Five Things to Eat Before You Die.....Posted on 2006.08.23 at 07:54
To jump in to the frey that Melissa started over at The Traveler's Lunchbox, here are my five things:
- Coal Oven Pizza from Lombardis in Manhattan -- Got my hands on a pie this past winter. The platonic ideal of this style of New York pizza (Yes, there is another style, and I like it equally well.). Thin crust, crisp at the bottom, but with some chew. Dark spots on the crust from the blisteringly high heat that you can only get from a coal-fired oven. Just the right amount of toppings so that every piece gets some, but the pie isn't soggy and overloaded. And first class ingredients, from the tomatoes and fresh mozerella they top the pie with, to the homemade Italian sausage. And they called a taxi for us, too.
- Chiles en Nogada in Puebla -- I've been so close.... Already tried the famous Mole Poblano. I wasn't sure about it at first, but then I grew to love its richness, and the subtle interplay between the spices, its sweetness, and its savoriness. Chiles en Nogada intrigues me for the same reason--roasted Poblano peppers, stuffed with shredded chicken or pork, mixed with onion, garlic, rasins, sweet spices, pear, apple--even dried apricot--then sauced with a velvety walnut sauce and topped with tart pomegranite seeds. I guess I'll just have to go back again.
- Lobsters on the Coast of Maine -- OK--this one I do every year or so. But that doesn't mean that it's not worth doing. What could be better than corn on the cob with lots of sweet butter and salt, bowls upon bowls of steamed clams, and hot lobsters, only recently departed from the lobsterman's boat. Preferably with a sea view and a table full of homemade pies for dessert. Bring your own bib.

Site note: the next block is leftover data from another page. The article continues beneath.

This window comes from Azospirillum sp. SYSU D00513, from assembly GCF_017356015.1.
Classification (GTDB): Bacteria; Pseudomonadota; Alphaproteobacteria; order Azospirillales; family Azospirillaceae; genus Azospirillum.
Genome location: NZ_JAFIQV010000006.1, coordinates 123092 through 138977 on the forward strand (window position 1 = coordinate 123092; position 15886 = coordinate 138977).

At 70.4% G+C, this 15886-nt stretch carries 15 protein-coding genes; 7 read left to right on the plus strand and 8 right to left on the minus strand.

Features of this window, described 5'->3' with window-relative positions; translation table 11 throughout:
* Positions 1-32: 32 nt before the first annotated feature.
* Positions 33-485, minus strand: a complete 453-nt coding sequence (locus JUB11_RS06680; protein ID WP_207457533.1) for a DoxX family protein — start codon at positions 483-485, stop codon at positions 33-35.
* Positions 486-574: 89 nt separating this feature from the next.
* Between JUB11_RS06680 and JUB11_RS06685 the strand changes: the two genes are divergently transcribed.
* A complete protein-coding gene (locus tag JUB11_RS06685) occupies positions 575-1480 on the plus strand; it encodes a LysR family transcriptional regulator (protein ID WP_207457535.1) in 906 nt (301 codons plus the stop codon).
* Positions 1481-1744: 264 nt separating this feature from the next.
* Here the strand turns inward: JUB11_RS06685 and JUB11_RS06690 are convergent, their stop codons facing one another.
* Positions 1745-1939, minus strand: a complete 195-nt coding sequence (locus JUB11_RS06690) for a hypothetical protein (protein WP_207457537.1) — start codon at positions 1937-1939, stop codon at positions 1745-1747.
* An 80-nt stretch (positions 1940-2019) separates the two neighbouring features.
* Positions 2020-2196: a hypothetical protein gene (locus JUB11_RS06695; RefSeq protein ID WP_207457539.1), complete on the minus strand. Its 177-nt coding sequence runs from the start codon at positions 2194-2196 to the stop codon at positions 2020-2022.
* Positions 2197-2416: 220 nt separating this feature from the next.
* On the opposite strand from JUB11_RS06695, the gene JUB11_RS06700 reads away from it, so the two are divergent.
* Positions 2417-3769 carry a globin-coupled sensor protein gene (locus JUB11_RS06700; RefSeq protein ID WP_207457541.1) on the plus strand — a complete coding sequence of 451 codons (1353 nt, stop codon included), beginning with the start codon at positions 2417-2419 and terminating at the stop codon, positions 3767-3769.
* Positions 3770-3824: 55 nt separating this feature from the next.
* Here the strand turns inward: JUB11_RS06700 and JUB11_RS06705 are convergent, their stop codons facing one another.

- Macarons at Laudree in Paris -- Again, so close and yet so far. I had some wonderous pastries when I was in Paris, and a scoop of grapefruit sorbet from Berthillon that was just magic, but somehow I missed the macarons. Don't know how--I'm in love with good almond macaroons. Ah well--next time, then.
- Dim Sum in Hong Kong -- I live for the day that I'll be able to sit in one of the great dim sum houses of Hong Kong and point at the delicious things as the carts roll by (because no, sadly, I don't speak Mandarin or Cantonese). But what's not to like about a procession of jewel-like morsels (especially dumplings!) made to be eaten with tea? Even better than finger sandwiches and scones, or hot from the oven popovers with butter--and I like finger sandwiches and scones and hot buttery popovers a whole lot.